Nurse Mbalu Fonnie and Dr. Humarr Khan were two of the hundreds of health care workers who fell ill and died while treating Ebola patients in West Africa in 2014. It was discomfiting, while reading now about their travails, to visit an American big box store where everyone was masked and protections were stacked on the shelves.
As Ebola ramped up in Sierra Leone, Liberia, and Guinea, not only was such PPE scarce — clinics and hospitals were, too. The disease was deadly, highly contagious, and moved swiftly toward populous cities. With exceptional empathy and care, Paul Farmer takes us through his experience with that health crisis and the difficult history that made those populations particularly vulnerable in his new book, “Fevers, Feuds, and Diamonds.”
Farmer, of Harvard Medical School and Brigham and Women’s Hospital, is a physician, anthropologist, MacArthur Fellow and founding director of Partners in Health, the nonprofit that provides health care and training in Haiti, Peru, Rwanda and other nations. Since April, it has taken care of Massachusetts’s COVID-19 contact tracing.
Certainly, Farmer had no idea when he began to tell the story of his experiences a 2014 pandemic half a world away that another would be sweeping the globe in 2020. Or that it would affect America so drastically that Anthony Fauci, who in his post at the CDC helped treat Americans with Ebola, would now be a household name.
The book begins as a true-life medical thriller, with Farmer being drawn into the Ebola outbreak by medical colleagues in the region. Farmer recounts the headline-making worldwide panic and cancelled flights, all serving to isolate West Africa.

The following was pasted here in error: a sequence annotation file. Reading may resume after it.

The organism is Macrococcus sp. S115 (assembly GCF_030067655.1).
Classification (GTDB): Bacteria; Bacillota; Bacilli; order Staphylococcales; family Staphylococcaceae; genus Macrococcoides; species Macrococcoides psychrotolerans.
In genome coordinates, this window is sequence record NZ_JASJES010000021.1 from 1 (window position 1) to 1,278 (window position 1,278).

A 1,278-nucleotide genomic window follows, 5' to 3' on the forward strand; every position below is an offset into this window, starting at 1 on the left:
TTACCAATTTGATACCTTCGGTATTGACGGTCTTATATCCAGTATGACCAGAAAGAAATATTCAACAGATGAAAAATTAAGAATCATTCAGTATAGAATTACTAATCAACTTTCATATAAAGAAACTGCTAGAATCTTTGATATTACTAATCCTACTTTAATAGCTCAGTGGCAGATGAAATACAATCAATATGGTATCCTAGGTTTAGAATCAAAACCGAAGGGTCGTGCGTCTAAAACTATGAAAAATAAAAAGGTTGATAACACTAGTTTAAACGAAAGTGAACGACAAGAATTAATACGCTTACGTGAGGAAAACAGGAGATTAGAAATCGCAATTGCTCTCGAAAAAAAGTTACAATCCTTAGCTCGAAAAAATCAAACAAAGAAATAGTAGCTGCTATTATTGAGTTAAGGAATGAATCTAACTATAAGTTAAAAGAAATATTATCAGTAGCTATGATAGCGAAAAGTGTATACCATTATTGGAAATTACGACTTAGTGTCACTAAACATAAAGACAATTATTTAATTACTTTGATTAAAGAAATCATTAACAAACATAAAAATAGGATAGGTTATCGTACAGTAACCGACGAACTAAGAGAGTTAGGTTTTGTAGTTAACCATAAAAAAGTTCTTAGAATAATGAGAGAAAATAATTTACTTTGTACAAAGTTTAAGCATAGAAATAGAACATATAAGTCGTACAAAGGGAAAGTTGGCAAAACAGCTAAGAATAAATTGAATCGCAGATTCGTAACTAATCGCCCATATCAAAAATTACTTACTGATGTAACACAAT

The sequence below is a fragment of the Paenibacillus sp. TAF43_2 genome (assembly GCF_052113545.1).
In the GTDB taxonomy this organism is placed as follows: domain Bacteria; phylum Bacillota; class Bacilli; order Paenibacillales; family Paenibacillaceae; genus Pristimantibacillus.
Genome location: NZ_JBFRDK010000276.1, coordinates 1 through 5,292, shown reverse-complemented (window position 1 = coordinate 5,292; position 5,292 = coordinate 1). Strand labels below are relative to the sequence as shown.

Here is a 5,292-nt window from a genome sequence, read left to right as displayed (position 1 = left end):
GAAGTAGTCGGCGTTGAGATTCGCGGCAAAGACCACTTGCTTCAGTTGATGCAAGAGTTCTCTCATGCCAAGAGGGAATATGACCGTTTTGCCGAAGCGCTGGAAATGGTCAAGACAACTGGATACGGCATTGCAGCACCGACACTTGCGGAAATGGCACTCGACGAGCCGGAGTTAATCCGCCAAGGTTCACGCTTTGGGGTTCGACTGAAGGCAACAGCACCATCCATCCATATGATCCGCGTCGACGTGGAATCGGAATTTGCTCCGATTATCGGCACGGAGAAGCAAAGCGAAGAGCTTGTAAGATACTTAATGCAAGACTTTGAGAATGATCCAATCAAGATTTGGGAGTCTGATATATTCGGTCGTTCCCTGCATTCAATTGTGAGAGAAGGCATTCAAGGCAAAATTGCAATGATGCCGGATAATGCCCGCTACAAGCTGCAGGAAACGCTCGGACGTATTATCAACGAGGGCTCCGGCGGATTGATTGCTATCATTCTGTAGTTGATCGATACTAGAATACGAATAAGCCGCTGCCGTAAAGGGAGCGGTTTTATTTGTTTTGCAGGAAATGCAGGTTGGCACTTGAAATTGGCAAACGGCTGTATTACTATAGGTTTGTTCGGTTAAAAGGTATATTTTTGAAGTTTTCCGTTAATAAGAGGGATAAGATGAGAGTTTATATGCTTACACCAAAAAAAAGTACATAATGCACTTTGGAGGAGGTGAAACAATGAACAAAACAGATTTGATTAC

Farmer describes the affected nations as being medical deserts with ad-hoc, unequipped treatment centers and under-protected staff. Sick and dying Ebola patients arrived in droves. Despite its bloody reputation, Ebola generally causes high fevers and excessive vomiting and diarrhea. These body fluids transmit the disease, so families caring for sick relatives, or a taxi driver ferrying someone to a clinic, could easily become infected.
Farmer repeats a mantra that what is needed to provide health care is staff, stuff, space and systems. In this trio of West African nations, they were mostly absent. As the World Health Organization dawdled in its response — nearly 1000 people would die before they called an emergency meeting to discuss allocating resources — NGOs like Partners In Health and Doctors without Borders (MSF) jumped in at the request of local authorities.
Ebola’s rapid transmission and lethality were uniquely terrifying. At first, woefully under-equipped clinics were little more than death traps, a place where officials hoped the sick and dying would go to contain the disease. If there is one lesson to take from Farmer’s book, it’s that he calls for care over control. Care for patients first, and controlling the disease will follow. Even in an emergency. Even in a pandemic.